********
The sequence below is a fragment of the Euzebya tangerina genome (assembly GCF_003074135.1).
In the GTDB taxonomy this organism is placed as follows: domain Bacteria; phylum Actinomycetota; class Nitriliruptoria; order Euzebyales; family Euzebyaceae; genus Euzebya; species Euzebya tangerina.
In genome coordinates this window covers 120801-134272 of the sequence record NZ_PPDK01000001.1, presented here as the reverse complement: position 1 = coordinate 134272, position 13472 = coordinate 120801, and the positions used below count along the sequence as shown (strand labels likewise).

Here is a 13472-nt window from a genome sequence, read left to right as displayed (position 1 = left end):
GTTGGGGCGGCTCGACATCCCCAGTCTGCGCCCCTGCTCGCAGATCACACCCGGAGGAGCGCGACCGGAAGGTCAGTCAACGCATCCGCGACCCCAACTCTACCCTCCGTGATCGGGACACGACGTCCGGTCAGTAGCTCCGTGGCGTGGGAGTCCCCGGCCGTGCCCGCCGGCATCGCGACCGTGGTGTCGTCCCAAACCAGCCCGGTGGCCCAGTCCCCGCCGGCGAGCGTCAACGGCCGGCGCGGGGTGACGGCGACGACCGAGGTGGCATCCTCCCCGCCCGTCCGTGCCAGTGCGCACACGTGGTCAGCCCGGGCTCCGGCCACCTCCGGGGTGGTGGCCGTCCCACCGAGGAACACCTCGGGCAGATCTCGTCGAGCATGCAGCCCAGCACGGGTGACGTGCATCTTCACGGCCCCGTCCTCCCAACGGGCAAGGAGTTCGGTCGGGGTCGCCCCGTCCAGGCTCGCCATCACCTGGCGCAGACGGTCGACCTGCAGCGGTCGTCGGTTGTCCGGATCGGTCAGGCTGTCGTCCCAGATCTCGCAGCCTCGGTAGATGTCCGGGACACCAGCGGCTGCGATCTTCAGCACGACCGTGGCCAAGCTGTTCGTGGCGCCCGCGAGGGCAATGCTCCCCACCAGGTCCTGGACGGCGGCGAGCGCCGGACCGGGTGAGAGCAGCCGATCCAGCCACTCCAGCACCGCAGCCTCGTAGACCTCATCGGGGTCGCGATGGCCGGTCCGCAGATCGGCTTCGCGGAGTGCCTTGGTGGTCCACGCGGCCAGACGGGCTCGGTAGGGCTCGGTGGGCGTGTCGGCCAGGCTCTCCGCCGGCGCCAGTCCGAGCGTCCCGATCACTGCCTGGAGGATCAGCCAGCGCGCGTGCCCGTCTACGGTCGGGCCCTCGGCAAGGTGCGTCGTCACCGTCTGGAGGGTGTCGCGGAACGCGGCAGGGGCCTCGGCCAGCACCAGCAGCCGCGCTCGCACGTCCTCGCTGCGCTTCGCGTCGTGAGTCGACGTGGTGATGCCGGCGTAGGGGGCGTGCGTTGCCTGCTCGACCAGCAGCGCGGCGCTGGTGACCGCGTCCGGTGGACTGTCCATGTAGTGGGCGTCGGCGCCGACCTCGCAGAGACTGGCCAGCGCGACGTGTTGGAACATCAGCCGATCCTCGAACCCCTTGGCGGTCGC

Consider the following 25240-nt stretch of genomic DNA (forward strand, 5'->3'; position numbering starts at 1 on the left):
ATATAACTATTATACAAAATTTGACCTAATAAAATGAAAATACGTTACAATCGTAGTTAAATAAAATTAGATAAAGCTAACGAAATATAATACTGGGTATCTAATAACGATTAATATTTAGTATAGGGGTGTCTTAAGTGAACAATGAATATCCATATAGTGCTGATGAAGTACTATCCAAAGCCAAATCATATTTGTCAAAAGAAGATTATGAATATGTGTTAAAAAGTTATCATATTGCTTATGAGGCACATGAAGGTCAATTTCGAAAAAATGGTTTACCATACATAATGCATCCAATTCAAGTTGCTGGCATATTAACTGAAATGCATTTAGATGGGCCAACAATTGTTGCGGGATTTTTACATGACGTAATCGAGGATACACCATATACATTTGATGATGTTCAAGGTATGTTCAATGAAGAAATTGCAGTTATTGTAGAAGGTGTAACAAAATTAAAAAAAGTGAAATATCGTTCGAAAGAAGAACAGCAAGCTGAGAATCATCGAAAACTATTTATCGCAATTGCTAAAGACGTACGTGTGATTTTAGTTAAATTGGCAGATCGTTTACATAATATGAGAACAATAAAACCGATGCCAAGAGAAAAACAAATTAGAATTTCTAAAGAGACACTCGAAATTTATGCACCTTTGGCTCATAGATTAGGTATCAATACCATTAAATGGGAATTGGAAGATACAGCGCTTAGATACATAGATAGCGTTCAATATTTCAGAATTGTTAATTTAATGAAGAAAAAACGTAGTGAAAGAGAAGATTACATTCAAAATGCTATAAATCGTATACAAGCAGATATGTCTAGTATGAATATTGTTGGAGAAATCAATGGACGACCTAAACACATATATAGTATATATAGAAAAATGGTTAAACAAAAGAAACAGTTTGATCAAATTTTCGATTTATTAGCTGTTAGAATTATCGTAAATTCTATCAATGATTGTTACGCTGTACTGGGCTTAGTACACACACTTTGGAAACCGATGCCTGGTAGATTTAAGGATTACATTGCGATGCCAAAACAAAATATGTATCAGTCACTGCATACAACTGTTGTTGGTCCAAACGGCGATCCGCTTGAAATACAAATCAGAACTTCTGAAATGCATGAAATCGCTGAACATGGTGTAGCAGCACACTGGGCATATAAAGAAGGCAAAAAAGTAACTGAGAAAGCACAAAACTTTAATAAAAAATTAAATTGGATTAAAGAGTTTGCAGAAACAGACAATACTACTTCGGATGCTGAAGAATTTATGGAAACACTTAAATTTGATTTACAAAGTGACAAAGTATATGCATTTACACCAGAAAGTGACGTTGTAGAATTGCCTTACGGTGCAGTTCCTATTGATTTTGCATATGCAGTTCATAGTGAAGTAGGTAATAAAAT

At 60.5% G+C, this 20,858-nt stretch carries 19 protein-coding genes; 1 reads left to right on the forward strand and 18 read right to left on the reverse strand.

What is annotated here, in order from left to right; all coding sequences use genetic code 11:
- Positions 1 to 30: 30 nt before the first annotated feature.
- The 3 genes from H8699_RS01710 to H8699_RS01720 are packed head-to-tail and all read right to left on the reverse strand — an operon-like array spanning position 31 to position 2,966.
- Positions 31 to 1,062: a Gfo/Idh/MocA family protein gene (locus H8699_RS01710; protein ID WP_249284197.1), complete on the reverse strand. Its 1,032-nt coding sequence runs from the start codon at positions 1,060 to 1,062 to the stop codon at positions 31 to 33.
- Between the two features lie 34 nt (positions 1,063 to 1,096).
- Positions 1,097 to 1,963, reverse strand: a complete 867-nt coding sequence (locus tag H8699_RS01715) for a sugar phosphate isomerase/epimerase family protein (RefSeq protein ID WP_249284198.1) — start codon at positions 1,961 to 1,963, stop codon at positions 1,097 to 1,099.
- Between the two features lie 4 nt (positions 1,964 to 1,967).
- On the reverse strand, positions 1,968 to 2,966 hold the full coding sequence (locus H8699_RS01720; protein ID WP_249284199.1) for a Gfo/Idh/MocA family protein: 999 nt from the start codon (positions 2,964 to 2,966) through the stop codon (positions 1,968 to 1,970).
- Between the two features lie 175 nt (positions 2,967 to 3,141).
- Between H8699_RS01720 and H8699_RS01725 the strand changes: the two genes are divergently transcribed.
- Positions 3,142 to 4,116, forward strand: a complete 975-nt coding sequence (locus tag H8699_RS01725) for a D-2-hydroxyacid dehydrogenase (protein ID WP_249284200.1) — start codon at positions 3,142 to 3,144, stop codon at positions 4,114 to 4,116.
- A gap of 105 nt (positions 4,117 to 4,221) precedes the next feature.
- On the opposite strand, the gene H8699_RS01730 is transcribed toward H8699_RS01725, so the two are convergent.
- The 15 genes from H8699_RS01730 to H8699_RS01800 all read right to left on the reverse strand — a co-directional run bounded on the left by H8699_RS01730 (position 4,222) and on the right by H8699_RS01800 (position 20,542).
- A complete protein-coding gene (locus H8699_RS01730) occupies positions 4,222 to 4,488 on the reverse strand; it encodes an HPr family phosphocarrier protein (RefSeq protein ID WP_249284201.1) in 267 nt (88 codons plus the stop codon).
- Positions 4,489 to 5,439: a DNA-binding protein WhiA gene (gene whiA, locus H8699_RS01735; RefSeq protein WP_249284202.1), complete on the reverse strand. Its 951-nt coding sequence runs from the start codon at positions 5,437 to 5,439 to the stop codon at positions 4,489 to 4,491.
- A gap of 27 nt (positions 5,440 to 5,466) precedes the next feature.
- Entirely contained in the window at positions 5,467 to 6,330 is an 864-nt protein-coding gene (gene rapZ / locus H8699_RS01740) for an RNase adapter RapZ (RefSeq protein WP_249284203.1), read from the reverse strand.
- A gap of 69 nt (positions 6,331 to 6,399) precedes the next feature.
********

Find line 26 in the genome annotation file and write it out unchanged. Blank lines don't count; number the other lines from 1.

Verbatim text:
- Entirely contained in the window at positions 5,467 to 6,330 is an 864-nt protein-coding gene (gene rapZ / locus H8699_RS01740) for an RNase adapter RapZ (RefSeq protein WP_249284203.1), read from the reverse strand.